When I assign students in my American Government classes to read the Constitution, a document whose birthday the nation commemorates on September 17, I ask them how many have read the main body of it--really read it, front to back--before. Few raise their hands. They are college freshman and sophomores, mostly, having generally graduated from high schools with civics requirements.
It's enough to prompt grumpy cynicism and a stereotype of professorial handwringing, but it's not quite as simple as a these-kids-today failure of civic education. They are getting civic education, and they are absorbing it. The problem is misdirection. The follow-up question--how many have read the Bill of Rights--invariably elicits the hands of virtually the entire class.
If, as Aristotle says, the nature of civic education reveals the true character of a regime, ours is caught somewhere between a proclivity toward the easy road and a saturation with the phenomenon Mary Ann Glendon calls "rights talk," the substitution of assertions of rights for political conversation.
The easy road is the one with the shorter, simpler reading assignment, which, incidentally, is exactly the one the Father of the Bill of Rights, James Madison, did not want students to be assigned. He wanted the amendments he proposed woven into the text of the Constitution itself, perhaps so there would not be a separate edifice called the Bill of Rights that seemed to trump the main body of the document.
The meaning of the main body of the Constitution, by contrast, is not captured simply in the requirements of a Senator's minimum age or the mechanics of the Electoral College. The beauty lies in the relationships between the parts, the architecture of separation of powers, the suggestive silences and significant specifications. These require more analytical rigor and political imagination to comprehend.
Alexander Hamilton, opposing a Bill of Rights, said the Constitution itself was one. He meant the overall mechanics of the regime's operation were the best guarantor of liberty, and that supplanting them with what Madison derided as the "parchment barriers" of a Bill of Rights might leave the citizen more, not less, exposed.
It is the main body of the Constitution that also most captures our aspirations for measured, deliberate self-government. Of course, the Bill of Rights, too, was meant to season majorities. Madison said one of its main purposes was to slow majorities in their headlong rushes to pass illiberal legislation.
But it has become legal, a tool the courts use to remove issues from the realm of politics. Consequently, the hyper-assertion of rights in isolation from the main body of the Constitution has become hostile to politics itself. Individuals increasingly see themselves as islands isolated from one another and the political community.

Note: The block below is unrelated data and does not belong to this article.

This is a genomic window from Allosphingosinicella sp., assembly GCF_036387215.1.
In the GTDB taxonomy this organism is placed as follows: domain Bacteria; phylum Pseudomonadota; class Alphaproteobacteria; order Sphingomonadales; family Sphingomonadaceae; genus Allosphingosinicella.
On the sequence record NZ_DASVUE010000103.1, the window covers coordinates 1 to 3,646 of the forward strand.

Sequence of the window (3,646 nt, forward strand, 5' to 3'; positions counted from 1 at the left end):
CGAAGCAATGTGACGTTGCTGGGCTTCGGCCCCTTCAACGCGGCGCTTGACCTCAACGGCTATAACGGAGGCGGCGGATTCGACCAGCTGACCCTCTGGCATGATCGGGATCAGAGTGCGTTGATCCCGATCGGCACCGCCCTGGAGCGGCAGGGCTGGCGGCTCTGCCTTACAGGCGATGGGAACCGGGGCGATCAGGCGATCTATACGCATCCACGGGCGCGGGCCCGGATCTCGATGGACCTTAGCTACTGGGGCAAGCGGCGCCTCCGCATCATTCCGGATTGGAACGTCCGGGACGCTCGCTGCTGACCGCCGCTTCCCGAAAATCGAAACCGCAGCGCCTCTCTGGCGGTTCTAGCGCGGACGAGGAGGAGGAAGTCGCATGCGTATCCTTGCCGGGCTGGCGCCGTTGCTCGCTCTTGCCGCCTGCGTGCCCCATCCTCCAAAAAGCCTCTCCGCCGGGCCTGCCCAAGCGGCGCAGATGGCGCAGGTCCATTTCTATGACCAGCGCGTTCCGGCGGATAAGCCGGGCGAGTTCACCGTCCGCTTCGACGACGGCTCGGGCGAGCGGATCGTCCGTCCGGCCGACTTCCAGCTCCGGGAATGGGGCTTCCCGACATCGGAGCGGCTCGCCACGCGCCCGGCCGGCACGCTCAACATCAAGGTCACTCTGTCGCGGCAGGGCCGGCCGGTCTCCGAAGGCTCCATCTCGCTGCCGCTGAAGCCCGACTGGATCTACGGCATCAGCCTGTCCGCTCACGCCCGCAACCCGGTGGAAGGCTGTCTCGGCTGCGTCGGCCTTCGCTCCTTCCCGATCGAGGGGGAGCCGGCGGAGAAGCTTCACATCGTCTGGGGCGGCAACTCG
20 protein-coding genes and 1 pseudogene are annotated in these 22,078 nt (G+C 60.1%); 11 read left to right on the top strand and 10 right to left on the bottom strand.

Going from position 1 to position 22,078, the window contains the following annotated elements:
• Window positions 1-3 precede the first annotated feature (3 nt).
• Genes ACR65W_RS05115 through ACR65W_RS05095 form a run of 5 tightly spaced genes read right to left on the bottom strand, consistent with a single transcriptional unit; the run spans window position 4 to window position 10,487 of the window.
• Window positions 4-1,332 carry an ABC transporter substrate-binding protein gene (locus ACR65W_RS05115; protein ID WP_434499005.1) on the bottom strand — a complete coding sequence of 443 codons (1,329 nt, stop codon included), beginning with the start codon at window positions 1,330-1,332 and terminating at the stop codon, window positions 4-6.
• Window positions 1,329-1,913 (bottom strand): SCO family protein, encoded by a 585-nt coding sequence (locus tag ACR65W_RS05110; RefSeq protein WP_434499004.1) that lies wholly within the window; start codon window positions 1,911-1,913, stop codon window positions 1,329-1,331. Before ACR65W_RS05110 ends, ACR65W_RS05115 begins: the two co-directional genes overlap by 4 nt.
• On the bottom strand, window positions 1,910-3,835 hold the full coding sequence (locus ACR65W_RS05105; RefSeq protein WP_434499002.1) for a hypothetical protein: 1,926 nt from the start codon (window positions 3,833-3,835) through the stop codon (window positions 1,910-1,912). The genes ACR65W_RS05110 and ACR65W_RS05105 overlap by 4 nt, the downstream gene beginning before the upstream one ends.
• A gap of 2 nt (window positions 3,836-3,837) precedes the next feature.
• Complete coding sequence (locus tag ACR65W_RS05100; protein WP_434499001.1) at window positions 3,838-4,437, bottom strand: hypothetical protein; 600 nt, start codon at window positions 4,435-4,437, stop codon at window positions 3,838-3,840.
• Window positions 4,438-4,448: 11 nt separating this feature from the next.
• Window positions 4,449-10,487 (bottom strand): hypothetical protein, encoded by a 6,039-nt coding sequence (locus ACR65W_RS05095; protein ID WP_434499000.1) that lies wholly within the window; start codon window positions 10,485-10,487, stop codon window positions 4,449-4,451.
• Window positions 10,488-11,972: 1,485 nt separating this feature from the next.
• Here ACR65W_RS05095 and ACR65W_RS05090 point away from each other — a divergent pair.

Meanwhile, unaware of such issues as the proper extent and distribution of powers, many citizens are unequipped to evaluate questions like the propriety of exercises of presidential or judicial authority, both of which are growing--for good, some say; at the expense of liberty, others reply. Surely a change of such magnitude in the regime ought to be an informed choice, and a self-conscious one. But the Bill of Rights alone does not speak to it.
That's the challenge. But it also reveals the answer. Americans have always been hyper-aware of individual liberties, something Tocqueville noticed on his travels nearly two centuries ago. But civic education's emphasis on the Bill of Rights at the expense of the main body of the Constitution has accentuated it--and, crucially, it has worked.
That suggests that a reorientation of civic education toward teaching the whole Constitution might work too. By all means, an argument for reading the Bill of Rights in terms of individual liberties and for prioritizing them should be heard. But students should be fully informed, and that means reading the entire document--not to mention illumining it with such sources as The Federalist.
Efforts to improve constitutional education are under way. The Jack Miller Center for Teaching America's Founding Principles and History, for example, one of the great endeavors of civic philanthropy in the nation today, sponsors a series of Constitution Day events around the country, among a range of other teaching and research initiatives on the Founding.
To be sure, such efforts to teach the whole Constitution involve challenging students. But the genius of America's framing document is its simplicity. The main body is less than 5,000 words. It is not, like the European Union's constitution, an opus that tries to settle all disputes.
That enduring work is left to citizens. They ought to know more about the tools they inherit with which to perform it. Constitution Day would be an excellent time to start.